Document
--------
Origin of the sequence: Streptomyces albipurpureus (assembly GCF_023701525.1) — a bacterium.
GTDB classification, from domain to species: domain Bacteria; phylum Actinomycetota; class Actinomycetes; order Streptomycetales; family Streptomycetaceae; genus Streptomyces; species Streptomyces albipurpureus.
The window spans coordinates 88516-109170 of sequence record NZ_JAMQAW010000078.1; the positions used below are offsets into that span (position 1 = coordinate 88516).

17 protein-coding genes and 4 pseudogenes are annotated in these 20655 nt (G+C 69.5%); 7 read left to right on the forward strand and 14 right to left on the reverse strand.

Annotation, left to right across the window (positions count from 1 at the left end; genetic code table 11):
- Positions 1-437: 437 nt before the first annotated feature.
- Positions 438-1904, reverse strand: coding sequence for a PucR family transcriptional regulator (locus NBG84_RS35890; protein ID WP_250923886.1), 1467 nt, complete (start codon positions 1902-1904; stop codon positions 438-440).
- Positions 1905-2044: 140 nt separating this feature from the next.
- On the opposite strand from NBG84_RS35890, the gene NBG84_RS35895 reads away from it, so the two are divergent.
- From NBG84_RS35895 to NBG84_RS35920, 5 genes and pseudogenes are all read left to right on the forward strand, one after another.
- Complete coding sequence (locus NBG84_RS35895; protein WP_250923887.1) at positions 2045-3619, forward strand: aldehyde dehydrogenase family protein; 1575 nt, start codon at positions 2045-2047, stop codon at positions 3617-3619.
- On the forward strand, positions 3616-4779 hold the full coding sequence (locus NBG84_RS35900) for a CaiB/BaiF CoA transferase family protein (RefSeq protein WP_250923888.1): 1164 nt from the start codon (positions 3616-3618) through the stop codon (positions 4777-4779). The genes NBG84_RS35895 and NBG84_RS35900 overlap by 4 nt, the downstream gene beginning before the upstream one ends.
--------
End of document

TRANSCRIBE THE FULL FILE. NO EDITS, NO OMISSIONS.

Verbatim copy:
Origin of the sequence: Streptomyces albipurpureus (assembly GCF_023701525.1) — a bacterium.
GTDB classification, from domain to species: domain Bacteria; phylum Actinomycetota; class Actinomycetes; order Streptomycetales; family Streptomycetaceae; genus Streptomyces; species Streptomyces albipurpureus.
The window spans coordinates 88516-109170 of sequence record NZ_JAMQAW010000078.1; the positions used below are offsets into that span (position 1 = coordinate 88516).

17 protein-coding genes and 4 pseudogenes are annotated in these 20655 nt (G+C 69.5%); 7 read left to right on the forward strand and 14 right to left on the reverse strand.

Annotation, left to right across the window (positions count from 1 at the left end; genetic code table 11):
- Positions 1-437: 437 nt before the first annotated feature.
- Positions 438-1904, reverse strand: coding sequence for a PucR family transcriptional regulator (locus NBG84_RS35890; protein ID WP_250923886.1), 1467 nt, complete (start codon positions 1902-1904; stop codon positions 438-440).
- Positions 1905-2044: 140 nt separating this feature from the next.
- On the opposite strand from NBG84_RS35890, the gene NBG84_RS35895 reads away from it, so the two are divergent.
- From NBG84_RS35895 to NBG84_RS35920, 5 genes and pseudogenes are all read left to right on the forward strand, one after another.
- Complete coding sequence (locus NBG84_RS35895; protein WP_250923887.1) at positions 2045-3619, forward strand: aldehyde dehydrogenase family protein; 1575 nt, start codon at positions 2045-2047, stop codon at positions 3617-3619.
- On the forward strand, positions 3616-4779 hold the full coding sequence (locus NBG84_RS35900) for a CaiB/BaiF CoA transferase family protein (RefSeq protein WP_250923888.1): 1164 nt from the start codon (positions 3616-3618) through the stop codon (positions 4777-4779). The genes NBG84_RS35895 and NBG84_RS35900 overlap by 4 nt, the downstream gene beginning before the upstream one ends.